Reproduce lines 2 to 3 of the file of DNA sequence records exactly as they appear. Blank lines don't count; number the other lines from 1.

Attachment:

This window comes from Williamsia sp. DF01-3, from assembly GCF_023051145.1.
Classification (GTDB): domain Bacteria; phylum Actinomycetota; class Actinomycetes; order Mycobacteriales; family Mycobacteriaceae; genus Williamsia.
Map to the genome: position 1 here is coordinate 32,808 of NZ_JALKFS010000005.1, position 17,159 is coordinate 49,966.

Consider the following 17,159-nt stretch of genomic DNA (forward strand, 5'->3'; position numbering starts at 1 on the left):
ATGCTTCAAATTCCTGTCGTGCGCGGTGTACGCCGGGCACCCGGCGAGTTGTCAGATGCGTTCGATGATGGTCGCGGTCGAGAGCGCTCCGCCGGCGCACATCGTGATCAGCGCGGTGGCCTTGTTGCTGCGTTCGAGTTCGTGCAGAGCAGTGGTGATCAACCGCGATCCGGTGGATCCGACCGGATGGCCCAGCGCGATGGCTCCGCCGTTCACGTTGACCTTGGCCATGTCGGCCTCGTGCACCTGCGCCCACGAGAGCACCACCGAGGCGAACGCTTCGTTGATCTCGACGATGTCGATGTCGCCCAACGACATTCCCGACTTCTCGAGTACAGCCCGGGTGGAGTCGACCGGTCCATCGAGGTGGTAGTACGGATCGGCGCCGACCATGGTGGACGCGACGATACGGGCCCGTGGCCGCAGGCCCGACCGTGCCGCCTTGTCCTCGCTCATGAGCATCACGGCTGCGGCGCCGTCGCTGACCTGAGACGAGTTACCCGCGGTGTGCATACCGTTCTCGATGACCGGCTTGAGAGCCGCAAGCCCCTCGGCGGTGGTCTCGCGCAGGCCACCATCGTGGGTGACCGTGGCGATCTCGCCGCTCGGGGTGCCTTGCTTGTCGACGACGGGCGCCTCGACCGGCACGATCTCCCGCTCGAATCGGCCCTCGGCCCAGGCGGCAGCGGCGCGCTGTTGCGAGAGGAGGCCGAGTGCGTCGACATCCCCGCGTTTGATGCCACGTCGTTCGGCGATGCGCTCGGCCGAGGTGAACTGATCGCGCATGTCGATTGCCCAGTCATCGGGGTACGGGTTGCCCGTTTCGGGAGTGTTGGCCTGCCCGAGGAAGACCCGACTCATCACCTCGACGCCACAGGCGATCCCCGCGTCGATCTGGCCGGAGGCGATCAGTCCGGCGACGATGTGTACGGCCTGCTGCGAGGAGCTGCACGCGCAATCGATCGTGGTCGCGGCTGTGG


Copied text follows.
Classification (GTDB): domain Bacteria; phylum Actinomycetota; class Actinomycetes; order Mycobacteriales; family Mycobacteriaceae; genus Williamsia.
Map to the genome: position 1 here is coordinate 32,808 of NZ_JALKFS010000005.1, position 17,159 is coordinate 49,966.